Like other financial services exchange traded funds, the SPDR S&P Regional Banking ETF (NYSEArca: KRE), the largest regional bank ETF, is struggling this year with a year-to-date loss of nearly 15%.
That is the tale of the tape for KRE and other sector ETFs that are positively correlated to rising interest rates. As 10-year Treasury yields have come in as investors have favored safe-haven assets early in the new years, assets and sectors positively levered to higher interest rates have been punished.
Contributing to the weakness in the bank sector, traders may have been unwinding bullish bets in the run-up to the Federal Reserve’s first rate hike in December, reports Stephen Foley for the Financial Times. Investors hoped that higher rates would allow banks to capitalize on wider net interest margin – the difference between deposit rates and lending rates, but the global economic uncertainty has weighed on prospects for a quick Fed rate hike schedule.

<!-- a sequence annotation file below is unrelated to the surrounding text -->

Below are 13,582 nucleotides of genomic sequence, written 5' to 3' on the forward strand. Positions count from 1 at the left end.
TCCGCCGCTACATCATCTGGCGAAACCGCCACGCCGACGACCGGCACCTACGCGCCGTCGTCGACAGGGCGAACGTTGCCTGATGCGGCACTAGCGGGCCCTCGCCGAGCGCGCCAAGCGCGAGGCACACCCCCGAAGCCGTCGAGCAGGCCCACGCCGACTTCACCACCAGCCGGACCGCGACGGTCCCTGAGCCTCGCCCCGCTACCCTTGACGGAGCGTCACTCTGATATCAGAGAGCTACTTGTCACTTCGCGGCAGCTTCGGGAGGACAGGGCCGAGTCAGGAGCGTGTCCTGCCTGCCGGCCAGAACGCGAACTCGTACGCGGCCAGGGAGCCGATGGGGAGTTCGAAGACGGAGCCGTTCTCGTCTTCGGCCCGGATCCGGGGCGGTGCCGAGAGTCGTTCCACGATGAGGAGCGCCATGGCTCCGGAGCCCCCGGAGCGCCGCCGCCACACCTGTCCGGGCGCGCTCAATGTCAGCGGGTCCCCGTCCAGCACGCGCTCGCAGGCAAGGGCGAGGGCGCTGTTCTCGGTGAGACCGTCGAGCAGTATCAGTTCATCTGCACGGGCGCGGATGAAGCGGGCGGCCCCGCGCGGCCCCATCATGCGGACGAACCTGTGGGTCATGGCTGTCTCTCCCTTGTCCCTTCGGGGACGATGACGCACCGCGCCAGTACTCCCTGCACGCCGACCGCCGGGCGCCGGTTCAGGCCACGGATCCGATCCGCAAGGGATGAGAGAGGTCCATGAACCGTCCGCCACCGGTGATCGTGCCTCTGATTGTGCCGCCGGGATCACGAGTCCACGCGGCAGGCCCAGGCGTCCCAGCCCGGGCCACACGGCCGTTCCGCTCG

While U.S. banks have some exposure to over-leveraged oil companies, the level of exposure to the distress energy industry is not up to the scale of the U.S. housing market that triggered the 2008 run. Nevertheless, market observers are weighing on the oil outlook in the recent earnings season.
KRE’s sensitivity to interest rates is well known. The ETF rose just 2% in 2014 after surging 47% in 2013 when yields spiked. KRE’s holdings have an average beta of +0.44 to moves in the US 10 Year Treasury.